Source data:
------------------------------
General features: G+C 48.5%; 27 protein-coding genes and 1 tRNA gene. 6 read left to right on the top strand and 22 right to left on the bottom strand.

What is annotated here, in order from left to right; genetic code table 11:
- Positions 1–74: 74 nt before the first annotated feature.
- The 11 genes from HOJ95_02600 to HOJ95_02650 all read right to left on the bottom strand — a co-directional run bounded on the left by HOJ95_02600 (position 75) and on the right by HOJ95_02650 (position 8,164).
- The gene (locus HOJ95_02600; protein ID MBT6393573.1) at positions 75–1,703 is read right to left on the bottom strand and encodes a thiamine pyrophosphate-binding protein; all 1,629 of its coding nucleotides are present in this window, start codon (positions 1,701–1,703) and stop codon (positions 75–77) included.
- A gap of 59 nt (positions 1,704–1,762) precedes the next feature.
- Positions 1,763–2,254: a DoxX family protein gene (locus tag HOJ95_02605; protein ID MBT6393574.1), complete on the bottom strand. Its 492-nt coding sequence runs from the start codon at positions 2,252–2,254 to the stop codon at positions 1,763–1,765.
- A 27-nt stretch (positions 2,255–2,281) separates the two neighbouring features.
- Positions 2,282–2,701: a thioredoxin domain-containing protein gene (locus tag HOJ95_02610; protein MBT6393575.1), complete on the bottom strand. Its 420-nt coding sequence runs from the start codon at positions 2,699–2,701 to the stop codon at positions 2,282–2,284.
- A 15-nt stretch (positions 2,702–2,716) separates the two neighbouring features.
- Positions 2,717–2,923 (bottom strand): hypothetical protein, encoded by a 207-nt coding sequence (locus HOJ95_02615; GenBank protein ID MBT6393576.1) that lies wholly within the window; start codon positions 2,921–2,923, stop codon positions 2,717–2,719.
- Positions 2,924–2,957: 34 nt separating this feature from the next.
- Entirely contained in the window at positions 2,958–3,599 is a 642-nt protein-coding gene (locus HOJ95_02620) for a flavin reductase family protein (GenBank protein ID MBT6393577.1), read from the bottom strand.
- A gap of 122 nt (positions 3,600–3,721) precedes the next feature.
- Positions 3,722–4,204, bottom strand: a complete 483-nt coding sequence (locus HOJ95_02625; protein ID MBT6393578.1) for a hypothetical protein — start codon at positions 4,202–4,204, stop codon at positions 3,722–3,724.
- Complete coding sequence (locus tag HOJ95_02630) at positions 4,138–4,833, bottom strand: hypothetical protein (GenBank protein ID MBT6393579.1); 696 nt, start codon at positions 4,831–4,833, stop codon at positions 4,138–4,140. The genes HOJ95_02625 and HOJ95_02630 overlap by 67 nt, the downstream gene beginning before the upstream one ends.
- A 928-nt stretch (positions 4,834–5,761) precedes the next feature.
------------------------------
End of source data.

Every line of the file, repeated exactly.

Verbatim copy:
General features: G+C 48.5%; 27 protein-coding genes and 1 tRNA gene. 6 read left to right on the top strand and 22 right to left on the bottom strand.

What is annotated here, in order from left to right; genetic code table 11:
- Positions 1–74: 74 nt before the first annotated feature.
- The 11 genes from HOJ95_02600 to HOJ95_02650 all read right to left on the bottom strand — a co-directional run bounded on the left by HOJ95_02600 (position 75) and on the right by HOJ95_02650 (position 8,164).
- The gene (locus HOJ95_02600; protein ID MBT6393573.1) at positions 75–1,703 is read right to left on the bottom strand and encodes a thiamine pyrophosphate-binding protein; all 1,629 of its coding nucleotides are present in this window, start codon (positions 1,701–1,703) and stop codon (positions 75–77) included.
- A gap of 59 nt (positions 1,704–1,762) precedes the next feature.
- Positions 1,763–2,254: a DoxX family protein gene (locus tag HOJ95_02605; protein ID MBT6393574.1), complete on the bottom strand. Its 492-nt coding sequence runs from the start codon at positions 2,252–2,254 to the stop codon at positions 1,763–1,765.
- A 27-nt stretch (positions 2,255–2,281) separates the two neighbouring features.
- Positions 2,282–2,701: a thioredoxin domain-containing protein gene (locus tag HOJ95_02610; protein MBT6393575.1), complete on the bottom strand. Its 420-nt coding sequence runs from the start codon at positions 2,699–2,701 to the stop codon at positions 2,282–2,284.
- A 15-nt stretch (positions 2,702–2,716) separates the two neighbouring features.
- Positions 2,717–2,923 (bottom strand): hypothetical protein, encoded by a 207-nt coding sequence (locus HOJ95_02615; GenBank protein ID MBT6393576.1) that lies wholly within the window; start codon positions 2,921–2,923, stop codon positions 2,717–2,719.
- Positions 2,924–2,957: 34 nt separating this feature from the next.
- Entirely contained in the window at positions 2,958–3,599 is a 642-nt protein-coding gene (locus HOJ95_02620) for a flavin reductase family protein (GenBank protein ID MBT6393577.1), read from the bottom strand.
- A gap of 122 nt (positions 3,600–3,721) precedes the next feature.
- Positions 3,722–4,204, bottom strand: a complete 483-nt coding sequence (locus HOJ95_02625; protein ID MBT6393578.1) for a hypothetical protein — start codon at positions 4,202–4,204, stop codon at positions 3,722–3,724.
- Complete coding sequence (locus tag HOJ95_02630) at positions 4,138–4,833, bottom strand: hypothetical protein (GenBank protein ID MBT6393579.1); 696 nt, start codon at positions 4,831–4,833, stop codon at positions 4,138–4,140. The genes HOJ95_02625 and HOJ95_02630 overlap by 67 nt, the downstream gene beginning before the upstream one ends.
- A 928-nt stretch (positions 4,834–5,761) precedes the next feature.